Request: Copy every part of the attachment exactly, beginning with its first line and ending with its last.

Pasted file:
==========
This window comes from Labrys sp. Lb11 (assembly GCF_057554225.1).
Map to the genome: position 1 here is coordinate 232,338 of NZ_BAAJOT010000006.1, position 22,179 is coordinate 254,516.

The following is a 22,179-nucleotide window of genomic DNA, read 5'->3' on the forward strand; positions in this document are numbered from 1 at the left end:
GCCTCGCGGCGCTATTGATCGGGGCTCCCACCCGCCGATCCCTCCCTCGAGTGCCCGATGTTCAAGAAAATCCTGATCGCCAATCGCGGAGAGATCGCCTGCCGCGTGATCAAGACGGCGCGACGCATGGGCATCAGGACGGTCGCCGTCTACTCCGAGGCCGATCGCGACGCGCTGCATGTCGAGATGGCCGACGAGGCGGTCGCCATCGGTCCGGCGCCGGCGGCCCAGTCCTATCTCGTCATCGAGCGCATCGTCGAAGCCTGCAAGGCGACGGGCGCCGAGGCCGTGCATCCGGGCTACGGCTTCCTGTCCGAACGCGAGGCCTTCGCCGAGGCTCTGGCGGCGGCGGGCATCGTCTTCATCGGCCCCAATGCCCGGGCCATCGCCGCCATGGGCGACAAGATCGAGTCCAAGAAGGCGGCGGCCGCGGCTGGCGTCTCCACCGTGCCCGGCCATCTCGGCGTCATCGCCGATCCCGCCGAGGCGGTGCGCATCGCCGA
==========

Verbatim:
This window comes from Labrys sp. Lb11 (assembly GCF_057554225.1).
Map to the genome: position 1 here is coordinate 232,338 of NZ_BAAJOT010000006.1, position 22,179 is coordinate 254,516.

The following is a 22,179-nucleotide window of genomic DNA, read 5'->3' on the forward strand; positions in this document are numbered from 1 at the left end:
GCCTCGCGGCGCTATTGATCGGGGCTCCCACCCGCCGATCCCTCCCTCGAGTGCCCGATGTTCAAGAAAATCCTGATCGCCAATCGCGGAGAGATCGCCTGCCGCGTGATCAAGACGGCGCGACGCATGGGCATCAGGACGGTCGCCGTCTACTCCGAGGCCGATCGCGACGCGCTGCATGTCGAGATGGCCGACGAGGCGGTCGCCATCGGTCCGGCGCCGGCGGCCCAGTCCTATCTCGTCATCGAGCGCATCGTCGAAGCCTGCAAGGCGACGGGCGCCGAGGCCGTGCATCCGGGCTACGGCTTCCTGTCCGAACGCGAGGCCTTCGCCGAGGCTCTGGCGGCGGCGGGCATCGTCTTCATCGGCCCCAATGCCCGGGCCATCGCCGCCATGGGCGACAAGATCGAGTCCAAGAAGGCGGCGGCCGCGGCTGGCGTCTCCACCGTGCCCGGCCATCTCGGCGTCATCGCCGATCCCGCCGAGGCGGTGCGCATCGCCGA